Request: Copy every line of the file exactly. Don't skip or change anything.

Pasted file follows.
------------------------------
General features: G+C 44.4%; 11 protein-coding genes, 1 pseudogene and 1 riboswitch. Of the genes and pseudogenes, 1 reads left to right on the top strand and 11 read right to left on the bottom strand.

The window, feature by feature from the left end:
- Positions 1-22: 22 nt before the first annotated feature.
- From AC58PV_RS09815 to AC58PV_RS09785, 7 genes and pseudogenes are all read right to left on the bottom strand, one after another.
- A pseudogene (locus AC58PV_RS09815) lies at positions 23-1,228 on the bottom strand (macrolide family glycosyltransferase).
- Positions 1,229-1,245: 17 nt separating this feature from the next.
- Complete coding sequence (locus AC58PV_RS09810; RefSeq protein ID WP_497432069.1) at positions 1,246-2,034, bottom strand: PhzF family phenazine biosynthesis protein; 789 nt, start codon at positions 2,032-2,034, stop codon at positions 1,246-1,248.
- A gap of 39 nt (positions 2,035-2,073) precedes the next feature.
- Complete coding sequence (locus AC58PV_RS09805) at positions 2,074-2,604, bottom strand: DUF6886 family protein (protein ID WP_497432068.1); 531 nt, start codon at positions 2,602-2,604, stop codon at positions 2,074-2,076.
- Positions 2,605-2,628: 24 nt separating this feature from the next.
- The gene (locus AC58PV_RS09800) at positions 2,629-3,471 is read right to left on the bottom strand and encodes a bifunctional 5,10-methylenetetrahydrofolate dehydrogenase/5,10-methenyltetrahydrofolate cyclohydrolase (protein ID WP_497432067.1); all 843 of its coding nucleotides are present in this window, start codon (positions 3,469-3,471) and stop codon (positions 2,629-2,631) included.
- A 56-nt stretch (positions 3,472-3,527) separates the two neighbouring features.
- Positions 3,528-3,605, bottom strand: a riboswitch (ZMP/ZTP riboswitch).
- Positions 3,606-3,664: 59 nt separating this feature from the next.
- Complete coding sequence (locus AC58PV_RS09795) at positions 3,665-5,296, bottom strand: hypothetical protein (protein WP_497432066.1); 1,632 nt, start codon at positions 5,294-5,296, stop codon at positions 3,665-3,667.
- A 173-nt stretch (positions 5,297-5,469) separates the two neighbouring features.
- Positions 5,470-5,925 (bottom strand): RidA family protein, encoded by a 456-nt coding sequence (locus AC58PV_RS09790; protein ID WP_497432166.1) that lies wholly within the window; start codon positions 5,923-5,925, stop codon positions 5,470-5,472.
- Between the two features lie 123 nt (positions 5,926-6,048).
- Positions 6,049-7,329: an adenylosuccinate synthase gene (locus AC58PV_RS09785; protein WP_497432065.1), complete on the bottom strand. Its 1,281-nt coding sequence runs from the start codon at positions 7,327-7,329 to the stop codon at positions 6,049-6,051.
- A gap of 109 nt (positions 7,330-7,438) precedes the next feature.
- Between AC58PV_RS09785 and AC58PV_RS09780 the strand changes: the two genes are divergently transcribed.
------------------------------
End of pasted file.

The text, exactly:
General features: G+C 44.4%; 11 protein-coding genes, 1 pseudogene and 1 riboswitch. Of the genes and pseudogenes, 1 reads left to right on the top strand and 11 read right to left on the bottom strand.

The window, feature by feature from the left end:
- Positions 1-22: 22 nt before the first annotated feature.
- From AC58PV_RS09815 to AC58PV_RS09785, 7 genes and pseudogenes are all read right to left on the bottom strand, one after another.
- A pseudogene (locus AC58PV_RS09815) lies at positions 23-1,228 on the bottom strand (macrolide family glycosyltransferase).
- Positions 1,229-1,245: 17 nt separating this feature from the next.
- Complete coding sequence (locus AC58PV_RS09810; RefSeq protein ID WP_497432069.1) at positions 1,246-2,034, bottom strand: PhzF family phenazine biosynthesis protein; 789 nt, start codon at positions 2,032-2,034, stop codon at positions 1,246-1,248.
- A gap of 39 nt (positions 2,035-2,073) precedes the next feature.
- Complete coding sequence (locus AC58PV_RS09805) at positions 2,074-2,604, bottom strand: DUF6886 family protein (protein ID WP_497432068.1); 531 nt, start codon at positions 2,602-2,604, stop codon at positions 2,074-2,076.
- Positions 2,605-2,628: 24 nt separating this feature from the next.
- The gene (locus AC58PV_RS09800) at positions 2,629-3,471 is read right to left on the bottom strand and encodes a bifunctional 5,10-methylenetetrahydrofolate dehydrogenase/5,10-methenyltetrahydrofolate cyclohydrolase (protein ID WP_497432067.1); all 843 of its coding nucleotides are present in this window, start codon (positions 3,469-3,471) and stop codon (positions 2,629-2,631) included.
- A 56-nt stretch (positions 3,472-3,527) separates the two neighbouring features.
- Positions 3,528-3,605, bottom strand: a riboswitch (ZMP/ZTP riboswitch).
- Positions 3,606-3,664: 59 nt separating this feature from the next.
- Complete coding sequence (locus AC58PV_RS09795) at positions 3,665-5,296, bottom strand: hypothetical protein (protein WP_497432066.1); 1,632 nt, start codon at positions 5,294-5,296, stop codon at positions 3,665-3,667.
- A 173-nt stretch (positions 5,297-5,469) separates the two neighbouring features.
- Positions 5,470-5,925 (bottom strand): RidA family protein, encoded by a 456-nt coding sequence (locus AC58PV_RS09790; protein ID WP_497432166.1) that lies wholly within the window; start codon positions 5,923-5,925, stop codon positions 5,470-5,472.
- Between the two features lie 123 nt (positions 5,926-6,048).
- Positions 6,049-7,329: an adenylosuccinate synthase gene (locus AC58PV_RS09785; protein WP_497432065.1), complete on the bottom strand. Its 1,281-nt coding sequence runs from the start codon at positions 7,327-7,329 to the stop codon at positions 6,049-6,051.
- A gap of 109 nt (positions 7,330-7,438) precedes the next feature.
- Between AC58PV_RS09785 and AC58PV_RS09780 the strand changes: the two genes are divergently transcribed.